The stress is immense.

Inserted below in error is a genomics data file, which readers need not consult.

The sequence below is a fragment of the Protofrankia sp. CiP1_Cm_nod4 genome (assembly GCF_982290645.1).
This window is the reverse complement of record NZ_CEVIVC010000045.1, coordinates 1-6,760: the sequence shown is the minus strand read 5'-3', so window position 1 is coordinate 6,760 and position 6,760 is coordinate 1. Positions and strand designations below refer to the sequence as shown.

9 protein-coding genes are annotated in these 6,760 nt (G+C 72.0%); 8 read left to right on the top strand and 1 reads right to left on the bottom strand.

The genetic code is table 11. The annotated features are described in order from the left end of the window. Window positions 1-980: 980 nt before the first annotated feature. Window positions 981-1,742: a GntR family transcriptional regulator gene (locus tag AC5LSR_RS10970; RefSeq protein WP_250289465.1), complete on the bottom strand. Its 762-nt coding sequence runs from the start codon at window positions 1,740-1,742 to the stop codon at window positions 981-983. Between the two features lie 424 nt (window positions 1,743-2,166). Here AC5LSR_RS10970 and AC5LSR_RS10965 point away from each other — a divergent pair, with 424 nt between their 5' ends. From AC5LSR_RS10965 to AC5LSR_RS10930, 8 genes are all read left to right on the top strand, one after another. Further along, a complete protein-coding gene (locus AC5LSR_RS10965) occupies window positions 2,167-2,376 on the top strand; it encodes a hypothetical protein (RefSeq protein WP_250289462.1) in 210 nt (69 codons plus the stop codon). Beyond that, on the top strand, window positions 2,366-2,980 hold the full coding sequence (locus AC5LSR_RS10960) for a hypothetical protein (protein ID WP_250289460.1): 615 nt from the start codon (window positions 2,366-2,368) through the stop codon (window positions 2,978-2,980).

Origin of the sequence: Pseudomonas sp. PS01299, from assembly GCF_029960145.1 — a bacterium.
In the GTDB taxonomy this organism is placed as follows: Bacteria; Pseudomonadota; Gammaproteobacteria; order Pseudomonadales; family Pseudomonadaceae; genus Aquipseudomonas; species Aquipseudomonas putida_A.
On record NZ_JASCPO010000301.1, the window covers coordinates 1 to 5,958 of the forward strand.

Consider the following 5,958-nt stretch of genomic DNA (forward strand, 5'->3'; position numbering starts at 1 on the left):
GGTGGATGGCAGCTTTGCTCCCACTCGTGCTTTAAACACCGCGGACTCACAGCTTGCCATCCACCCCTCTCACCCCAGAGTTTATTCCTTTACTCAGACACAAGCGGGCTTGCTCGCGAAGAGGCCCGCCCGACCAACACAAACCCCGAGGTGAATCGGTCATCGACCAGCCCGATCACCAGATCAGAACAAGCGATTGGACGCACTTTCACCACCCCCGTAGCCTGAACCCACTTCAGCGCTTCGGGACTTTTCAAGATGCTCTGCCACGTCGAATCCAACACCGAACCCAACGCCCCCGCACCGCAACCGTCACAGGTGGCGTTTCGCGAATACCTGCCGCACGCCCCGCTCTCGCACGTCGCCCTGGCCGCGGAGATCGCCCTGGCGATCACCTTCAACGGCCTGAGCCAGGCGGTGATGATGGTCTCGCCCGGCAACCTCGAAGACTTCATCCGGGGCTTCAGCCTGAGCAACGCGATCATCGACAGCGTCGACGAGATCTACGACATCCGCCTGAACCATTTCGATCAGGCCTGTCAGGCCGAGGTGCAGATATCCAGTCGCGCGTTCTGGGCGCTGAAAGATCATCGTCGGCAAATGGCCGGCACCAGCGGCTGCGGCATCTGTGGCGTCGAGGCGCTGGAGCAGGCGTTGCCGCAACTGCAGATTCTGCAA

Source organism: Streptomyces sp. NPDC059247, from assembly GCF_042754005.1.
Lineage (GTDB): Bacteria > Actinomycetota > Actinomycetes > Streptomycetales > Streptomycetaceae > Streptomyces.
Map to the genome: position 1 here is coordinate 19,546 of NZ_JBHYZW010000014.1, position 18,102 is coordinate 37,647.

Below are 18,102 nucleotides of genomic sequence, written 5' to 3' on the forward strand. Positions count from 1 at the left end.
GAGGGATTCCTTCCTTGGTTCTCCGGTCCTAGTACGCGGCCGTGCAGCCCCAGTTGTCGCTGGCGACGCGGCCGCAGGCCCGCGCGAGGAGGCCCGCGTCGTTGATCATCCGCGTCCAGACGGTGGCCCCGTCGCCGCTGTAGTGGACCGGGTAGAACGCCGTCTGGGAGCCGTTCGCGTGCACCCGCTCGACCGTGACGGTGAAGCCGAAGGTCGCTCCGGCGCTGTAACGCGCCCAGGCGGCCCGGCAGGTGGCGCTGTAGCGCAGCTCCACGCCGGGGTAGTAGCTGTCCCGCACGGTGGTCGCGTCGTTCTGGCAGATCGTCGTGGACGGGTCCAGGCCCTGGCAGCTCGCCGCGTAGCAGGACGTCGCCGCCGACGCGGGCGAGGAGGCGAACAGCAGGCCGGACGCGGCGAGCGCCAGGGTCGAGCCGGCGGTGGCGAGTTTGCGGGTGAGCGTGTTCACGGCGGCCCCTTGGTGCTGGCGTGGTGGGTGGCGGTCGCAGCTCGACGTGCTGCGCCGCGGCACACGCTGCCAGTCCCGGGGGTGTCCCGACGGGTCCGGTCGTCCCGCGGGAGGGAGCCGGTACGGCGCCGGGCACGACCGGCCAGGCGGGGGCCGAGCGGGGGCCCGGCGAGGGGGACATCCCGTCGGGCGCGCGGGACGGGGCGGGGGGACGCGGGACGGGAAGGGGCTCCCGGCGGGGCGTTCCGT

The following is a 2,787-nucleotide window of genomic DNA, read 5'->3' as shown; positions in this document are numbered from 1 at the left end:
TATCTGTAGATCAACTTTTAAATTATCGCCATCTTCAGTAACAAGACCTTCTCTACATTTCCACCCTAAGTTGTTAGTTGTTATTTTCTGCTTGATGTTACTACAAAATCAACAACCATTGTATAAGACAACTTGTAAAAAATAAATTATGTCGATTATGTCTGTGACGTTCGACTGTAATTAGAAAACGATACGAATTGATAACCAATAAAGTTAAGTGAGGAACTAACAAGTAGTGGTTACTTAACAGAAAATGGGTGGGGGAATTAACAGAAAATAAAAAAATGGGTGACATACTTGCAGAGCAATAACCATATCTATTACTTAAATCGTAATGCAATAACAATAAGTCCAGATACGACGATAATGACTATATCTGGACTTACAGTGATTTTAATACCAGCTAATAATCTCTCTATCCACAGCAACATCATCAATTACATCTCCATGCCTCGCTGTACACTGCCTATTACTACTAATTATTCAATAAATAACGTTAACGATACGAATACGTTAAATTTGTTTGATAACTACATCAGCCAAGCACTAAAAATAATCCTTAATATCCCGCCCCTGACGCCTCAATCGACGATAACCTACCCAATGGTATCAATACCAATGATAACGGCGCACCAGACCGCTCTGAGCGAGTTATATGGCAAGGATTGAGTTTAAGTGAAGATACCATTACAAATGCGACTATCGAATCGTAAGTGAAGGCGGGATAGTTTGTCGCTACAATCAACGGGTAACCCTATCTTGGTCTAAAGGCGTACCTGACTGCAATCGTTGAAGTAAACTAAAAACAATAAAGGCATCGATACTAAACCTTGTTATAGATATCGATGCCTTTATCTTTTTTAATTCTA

The most disturbing thing about Facebook - from the point of view of my rapid ageing - is the marked difference between me and my little brother's generation. My youngest brother was born when I was eighteen: he could've been my son (and was, to our mutual annoyance, often mistaken thus). In social media terms, he is an entire generation - which accounts for millennia and several billion light-years - away from me. I spent my youth trying to avoid being photographed. In my day, it was considered the sign of successful teenagerdom if you managed to spend the decade without your likeness being captured on film in any form. God knows, there are thousands of Irish households with family photos devoid of teenage offspring. But this generation - this generation delights in taking photos of themselves! They do it constantly and everywhere! Social media are splattered with photos of young ones pouting and posing and making funny shapes with their fingers into the lens of their mobile phone - hundreds of photos, readers, hundreds! (And mobile phones, people! Mobile phones!!! Remember when you had 36 photos on your film and you thought carefully before you pressed the button of your camera? Uh-huh.) Young people in need of a hair cut, wearing Granddad glasses and excessive make up, duck-bumming in front of national monuments, natural phenomena and nameless other objects. When they're not doing that, they're trying to get as many people behind the lens as possible, creating a photographic equivalent of the clown car at a circus: pile in a whole heap of friends Having Fun and Being Awesome and post it on social media so the three people who haven't managed to squash into your picture will know that they weren't there when fun was had. People can't eat food any more without photographing it. No one can go anywhere without tagging themselves (and I might mention that in my world, farmers tagged cattle so they could find them if they wandered off. Now we're tagging ourselves. Good grief.)   It's enough to give old farts like me palpitations.